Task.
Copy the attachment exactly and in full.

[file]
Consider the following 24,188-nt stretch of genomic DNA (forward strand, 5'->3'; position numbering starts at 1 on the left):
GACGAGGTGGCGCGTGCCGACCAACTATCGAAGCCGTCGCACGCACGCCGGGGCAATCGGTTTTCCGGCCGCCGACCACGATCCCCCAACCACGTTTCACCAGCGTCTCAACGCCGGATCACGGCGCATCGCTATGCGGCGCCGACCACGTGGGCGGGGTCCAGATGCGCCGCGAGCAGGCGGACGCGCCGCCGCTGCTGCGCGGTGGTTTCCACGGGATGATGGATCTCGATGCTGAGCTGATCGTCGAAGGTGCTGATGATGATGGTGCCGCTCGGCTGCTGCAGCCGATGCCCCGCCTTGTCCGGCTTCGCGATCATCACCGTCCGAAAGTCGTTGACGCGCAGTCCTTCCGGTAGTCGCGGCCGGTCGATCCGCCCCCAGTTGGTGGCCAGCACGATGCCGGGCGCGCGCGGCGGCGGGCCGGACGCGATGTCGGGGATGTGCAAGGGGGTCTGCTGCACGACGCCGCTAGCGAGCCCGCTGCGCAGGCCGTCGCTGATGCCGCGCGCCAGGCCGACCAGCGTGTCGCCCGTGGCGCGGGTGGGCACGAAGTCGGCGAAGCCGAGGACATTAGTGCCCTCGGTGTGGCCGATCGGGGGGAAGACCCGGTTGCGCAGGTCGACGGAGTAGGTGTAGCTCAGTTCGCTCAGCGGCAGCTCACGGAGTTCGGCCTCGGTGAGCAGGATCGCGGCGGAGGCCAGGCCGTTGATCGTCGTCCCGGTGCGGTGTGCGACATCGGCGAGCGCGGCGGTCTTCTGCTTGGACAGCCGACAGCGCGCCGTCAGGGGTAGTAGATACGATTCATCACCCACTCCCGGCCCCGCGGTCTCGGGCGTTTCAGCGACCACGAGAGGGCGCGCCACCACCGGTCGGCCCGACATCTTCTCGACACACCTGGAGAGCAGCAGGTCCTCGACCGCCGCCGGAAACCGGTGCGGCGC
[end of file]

Consider the following 24,188-nt stretch of genomic DNA (forward strand, 5'->3'; position numbering starts at 1 on the left):
GACGAGGTGGCGCGTGCCGACCAACTATCGAAGCCGTCGCACGCACGCCGGGGCAATCGGTTTTCCGGCCGCCGACCACGATCCCCCAACCACGTTTCACCAGCGTCTCAACGCCGGATCACGGCGCATCGCTATGCGGCGCCGACCACGTGGGCGGGGTCCAGATGCGCCGCGAGCAGGCGGACGCGCCGCCGCTGCTGCGCGGTGGTTTCCACGGGATGATGGATCTCGATGCTGAGCTGATCGTCGAAGGTGCTGATGATGATGGTGCCGCTCGGCTGCTGCAGCCGATGCCCCGCCTTGTCCGGCTTCGCGATCATCACCGTCCGAAAGTCGTTGACGCGCAGTCCTTCCGGTAGTCGCGGCCGGTCGATCCGCCCCCAGTTGGTGGCCAGCACGATGCCGGGCGCGCGCGGCGGCGGGCCGGACGCGATGTCGGGGATGTGCAAGGGGGTCTGCTGCACGACGCCGCTAGCGAGCCCGCTGCGCAGGCCGTCGCTGATGCCGCGCGCCAGGCCGACCAGCGTGTCGCCCGTGGCGCGGGTGGGCACGAAGTCGGCGAAGCCGAGGACATTAGTGCCCTCGGTGTGGCCGATCGGGGGGAAGACCCGGTTGCGCAGGTCGACGGAGTAGGTGTAGCTCAGTTCGCTCAGCGGCAGCTCACGGAGTTCGGCCTCGGTGAGCAGGATCGCGGCGGAGGCCAGGCCGTTGATCGTCGTCCCGGTGCGGTGTGCGACATCGGCGAGCGCGGCGGTCTTCTGCTTGGACAGCCGACAGCGCGCCGTCAGGGGTAGTAGATACGATTCATCACCCACTCCCGGCCCCGCGGTCTCGGGCGTTTCAGCGACCACGAGAGGGCGCGCCACCACCGGTCGGCCCGACATCTTCTCGACACACCTGGAGAGCAGCAGGTCCTCGACCGCCGCCGGAAACCGGTGCGGCGC